With the approach of Memorial Day, it seems fitting to devote this week’s blog to one of the Civil War’s most notable, if lesser known, battles, Chickamauga Creek.

President Abraham Lincoln wanted Rosecrans to get moving in Tennessee as well to keep pressure on the Confederates in as many places at one time as possible. In August, 1863, the skillful maneuvering of the Union Army of the Cumberland led by Rosecrans had feinted Confederate General Braxton Bragg into abandoning Chattanooga, a vital railroad junction, and to pull back his army into northern Georgia. This very successful result obtained with relatively few Union casualties caused Rosecrans to be hailed as a hero in his native Ohio. But it was soon followed by Rosecrans overextending his lines as he chased Bragg through mountain gaps below Chattanooga and presaged a Union disaster that was soon to follow at Chickamauga Creek (a Cherokee word meaning “River of Blood,” according to some historians), just south of Chattanooga.

But a heavily reinforced Bragg halted his retreat from Chattanooga and turned on the pursuing Federal army. Engaging Rosecrans along Chickamauga Creek, the collision of the two opposing armies resulted in a bloody two-day battle. When a poorly worded order caused one of Rosecrans’s divisions to pull out to support another unit, a huge, two mile gap was created in the Union line which was exploited by Confederate General James Longstreet as attacking Rebel troops poured through the gap and overran the Federals. Rosecrans ordered General Thomas to take over as Rosecrans was forced to fall back to Chattanooga. For his valiant efforts in shielding Rosecrans’s withdrawal, Thomas became known as the “Rock of Chickamauga.”

The devastating Union loss at Chickamauga Creek on September 19-20, 1863, could have spelled doom for Rosecrans’ Union Army of the Cumberland. But Confederate General Braxton Bragg, appalled at his own losses, hesitated in following up the Rebel triumph by allowing Rosecrans to retreat to Chattanooga and thereby preserve his army while Bragg occupied Missionary Ridge and Lookout Mountain, mountains south of Chattanooga. Bragg had followed the retreating Rosecrans from Chickamauga and taken possession of Missionary Ridge overlooking Chattanooga and also occupied Lookout Mountain, west of Chattanooga, which Rosecrans had abandoned. Rosecrans also lost control of the Tennessee River and River Road to Bridgeport. Chickamauga became the worst Union loss in the Western Theater. These circumstances in Grant’s view justified Rosecrans’s replacement, effectively ending his military career.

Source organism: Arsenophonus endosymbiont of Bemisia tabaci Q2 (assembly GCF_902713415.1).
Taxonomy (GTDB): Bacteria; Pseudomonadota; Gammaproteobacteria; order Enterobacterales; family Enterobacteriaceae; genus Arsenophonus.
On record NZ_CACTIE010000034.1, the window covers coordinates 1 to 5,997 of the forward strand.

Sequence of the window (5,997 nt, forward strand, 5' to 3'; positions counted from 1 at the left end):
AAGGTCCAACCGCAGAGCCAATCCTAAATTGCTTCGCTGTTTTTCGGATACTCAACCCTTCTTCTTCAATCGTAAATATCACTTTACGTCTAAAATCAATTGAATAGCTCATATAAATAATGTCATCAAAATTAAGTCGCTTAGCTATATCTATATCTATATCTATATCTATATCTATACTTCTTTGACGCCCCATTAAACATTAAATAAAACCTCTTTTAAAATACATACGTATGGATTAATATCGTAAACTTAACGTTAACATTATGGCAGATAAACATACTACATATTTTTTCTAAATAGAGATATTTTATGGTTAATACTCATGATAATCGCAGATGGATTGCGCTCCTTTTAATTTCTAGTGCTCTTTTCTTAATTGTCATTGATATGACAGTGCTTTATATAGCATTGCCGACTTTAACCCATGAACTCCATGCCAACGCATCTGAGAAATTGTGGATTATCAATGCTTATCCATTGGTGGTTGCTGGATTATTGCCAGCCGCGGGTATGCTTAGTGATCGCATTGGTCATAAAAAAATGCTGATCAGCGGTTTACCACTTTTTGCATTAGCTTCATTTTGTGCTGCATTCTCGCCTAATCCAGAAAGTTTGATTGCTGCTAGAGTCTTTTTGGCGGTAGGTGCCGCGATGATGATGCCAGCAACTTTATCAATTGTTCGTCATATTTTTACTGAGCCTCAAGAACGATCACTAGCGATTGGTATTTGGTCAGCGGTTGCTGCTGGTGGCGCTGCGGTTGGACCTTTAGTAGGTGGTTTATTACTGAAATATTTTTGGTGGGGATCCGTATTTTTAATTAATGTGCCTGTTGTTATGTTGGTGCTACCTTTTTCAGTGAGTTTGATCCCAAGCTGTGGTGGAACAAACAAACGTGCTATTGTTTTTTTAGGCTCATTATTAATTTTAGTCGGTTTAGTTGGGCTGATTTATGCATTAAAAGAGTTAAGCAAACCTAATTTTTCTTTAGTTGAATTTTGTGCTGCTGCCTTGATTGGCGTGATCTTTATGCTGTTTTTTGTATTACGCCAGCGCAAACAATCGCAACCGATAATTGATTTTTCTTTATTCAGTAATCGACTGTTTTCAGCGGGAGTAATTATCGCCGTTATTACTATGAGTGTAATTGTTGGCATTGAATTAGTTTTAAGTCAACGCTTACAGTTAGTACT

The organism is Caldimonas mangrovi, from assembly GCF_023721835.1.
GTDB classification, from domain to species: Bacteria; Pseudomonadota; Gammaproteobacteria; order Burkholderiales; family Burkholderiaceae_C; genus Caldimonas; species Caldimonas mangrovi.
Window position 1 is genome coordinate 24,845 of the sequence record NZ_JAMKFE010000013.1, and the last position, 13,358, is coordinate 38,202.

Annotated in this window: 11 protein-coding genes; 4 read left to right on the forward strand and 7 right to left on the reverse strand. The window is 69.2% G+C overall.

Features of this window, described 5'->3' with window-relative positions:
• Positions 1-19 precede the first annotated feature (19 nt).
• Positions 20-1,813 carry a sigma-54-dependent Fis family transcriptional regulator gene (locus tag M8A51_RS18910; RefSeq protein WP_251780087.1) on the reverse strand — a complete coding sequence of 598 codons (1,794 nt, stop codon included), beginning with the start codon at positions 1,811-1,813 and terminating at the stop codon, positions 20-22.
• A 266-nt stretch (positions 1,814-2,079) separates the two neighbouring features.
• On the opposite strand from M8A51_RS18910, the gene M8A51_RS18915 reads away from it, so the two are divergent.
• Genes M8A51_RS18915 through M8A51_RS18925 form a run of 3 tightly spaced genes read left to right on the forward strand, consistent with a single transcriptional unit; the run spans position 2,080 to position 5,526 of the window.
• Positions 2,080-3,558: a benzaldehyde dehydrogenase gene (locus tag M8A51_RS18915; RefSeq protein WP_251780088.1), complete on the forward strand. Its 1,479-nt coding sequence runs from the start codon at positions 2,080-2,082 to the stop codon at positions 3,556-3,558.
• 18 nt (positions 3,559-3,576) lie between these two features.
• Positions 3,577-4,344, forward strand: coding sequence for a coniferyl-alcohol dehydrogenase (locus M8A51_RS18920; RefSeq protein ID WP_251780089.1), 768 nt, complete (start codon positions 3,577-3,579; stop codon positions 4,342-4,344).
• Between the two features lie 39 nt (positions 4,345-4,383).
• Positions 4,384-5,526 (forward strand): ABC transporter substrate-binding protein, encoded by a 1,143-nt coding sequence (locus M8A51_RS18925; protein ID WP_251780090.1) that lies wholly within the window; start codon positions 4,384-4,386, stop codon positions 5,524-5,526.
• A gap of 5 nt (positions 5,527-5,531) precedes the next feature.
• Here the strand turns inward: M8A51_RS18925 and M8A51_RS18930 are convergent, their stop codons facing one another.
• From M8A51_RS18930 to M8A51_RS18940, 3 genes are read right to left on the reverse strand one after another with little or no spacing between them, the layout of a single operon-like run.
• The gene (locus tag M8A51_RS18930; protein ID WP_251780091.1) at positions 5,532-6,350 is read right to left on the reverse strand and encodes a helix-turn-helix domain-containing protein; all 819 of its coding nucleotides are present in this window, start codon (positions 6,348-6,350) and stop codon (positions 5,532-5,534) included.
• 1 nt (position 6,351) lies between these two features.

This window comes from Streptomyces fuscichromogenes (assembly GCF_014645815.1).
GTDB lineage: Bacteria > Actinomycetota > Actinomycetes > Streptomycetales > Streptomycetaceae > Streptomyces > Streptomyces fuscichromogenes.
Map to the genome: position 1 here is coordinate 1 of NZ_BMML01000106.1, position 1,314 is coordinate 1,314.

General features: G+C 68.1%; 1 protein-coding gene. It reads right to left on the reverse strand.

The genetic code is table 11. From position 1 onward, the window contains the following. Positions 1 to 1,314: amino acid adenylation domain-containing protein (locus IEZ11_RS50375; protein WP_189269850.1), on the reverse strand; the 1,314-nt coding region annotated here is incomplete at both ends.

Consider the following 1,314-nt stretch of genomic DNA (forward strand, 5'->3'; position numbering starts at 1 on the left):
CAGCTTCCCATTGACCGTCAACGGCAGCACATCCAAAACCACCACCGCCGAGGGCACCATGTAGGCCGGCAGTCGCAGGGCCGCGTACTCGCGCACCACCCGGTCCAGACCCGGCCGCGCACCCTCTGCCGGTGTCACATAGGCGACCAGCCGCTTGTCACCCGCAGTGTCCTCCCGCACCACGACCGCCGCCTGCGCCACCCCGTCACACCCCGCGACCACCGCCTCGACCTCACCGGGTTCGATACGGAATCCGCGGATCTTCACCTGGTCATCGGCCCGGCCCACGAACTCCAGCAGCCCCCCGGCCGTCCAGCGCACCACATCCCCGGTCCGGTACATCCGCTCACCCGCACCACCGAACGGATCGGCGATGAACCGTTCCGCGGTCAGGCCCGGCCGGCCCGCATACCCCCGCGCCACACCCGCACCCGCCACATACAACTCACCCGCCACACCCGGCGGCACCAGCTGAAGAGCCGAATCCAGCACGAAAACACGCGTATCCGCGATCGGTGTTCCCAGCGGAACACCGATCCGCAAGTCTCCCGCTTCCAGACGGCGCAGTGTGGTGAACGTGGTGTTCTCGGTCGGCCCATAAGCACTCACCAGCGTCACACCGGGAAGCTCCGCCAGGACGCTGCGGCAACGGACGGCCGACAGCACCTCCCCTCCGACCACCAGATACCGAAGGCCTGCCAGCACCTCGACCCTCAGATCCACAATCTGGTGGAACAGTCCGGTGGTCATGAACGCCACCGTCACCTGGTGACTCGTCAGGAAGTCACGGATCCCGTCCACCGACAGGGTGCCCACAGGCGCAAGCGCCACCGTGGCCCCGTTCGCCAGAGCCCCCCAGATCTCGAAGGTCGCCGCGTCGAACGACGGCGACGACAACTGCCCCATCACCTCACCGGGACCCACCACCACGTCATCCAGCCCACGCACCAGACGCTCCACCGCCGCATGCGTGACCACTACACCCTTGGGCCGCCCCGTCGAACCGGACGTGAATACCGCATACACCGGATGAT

Bragg’s mistakes ultimately led to a Union triumph after Grant, in October, 1863, ordered Rosecrans to be replaced by General Thomas. This order had come about after Grant had received a personally delivered notification from Secretary of War Edwin Stanton naming him as commander of the newly formed Military District of Mississippi. This district combined the departments of Ohio, Cumberland, and Tennessee under Grant’s command and included all of the territory from the Appalachians to the Mississippi River north of the area occupied by Banks forces in the southwest.

Combined Federal forces led by Thomas, Hooker, and General William Tecumseh Sherman, under Grant’s overall command, led their troops in attacks on Missionary Ridge and Lookout Mountain causing the Rebels to retreat in chaos and ultimately led to the resignation of Bragg. The pell-mell pullback of Rebel troops from Missionary Ridge was particularly galling as the Rebel position had been supposedly impregnable.

The Union victory ultimately opened the way for Sherman’s campaign to Atlanta and subsequent epic march to the sea. Confederate armies would never mount another counterattack and would be reduced to parrying Union blows like an aging, worn out, and overmatched fighter. It marked the beginning of the end for the Confederacy.

In Retrospect

As a long time resident of the Los Angeles vicinity there were many times that I drove south on the I-405 freeway past LAX airport. The first off ramp west past the airport is Rosecrans Blvd. With my continuing interest in the Civil War over the years and in particular my research for this blog, I came to realize and understand General Rosecrans’s contribution to the war effort for the Union cause.

In this era of electronic communications not everyone has the chance to read books on the Civil War. Hopefully this blog will help to fill the gap in knowledge that may be present in those who are interested in this area but do not have the time to read deeply about it.

Copyright © 2013. Arnold G. Regardie. All rights reserved.

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Filed under active voice, clear writing, good diction, history, punctuation, sound sentence structure, tips for good diction, Writing Improvement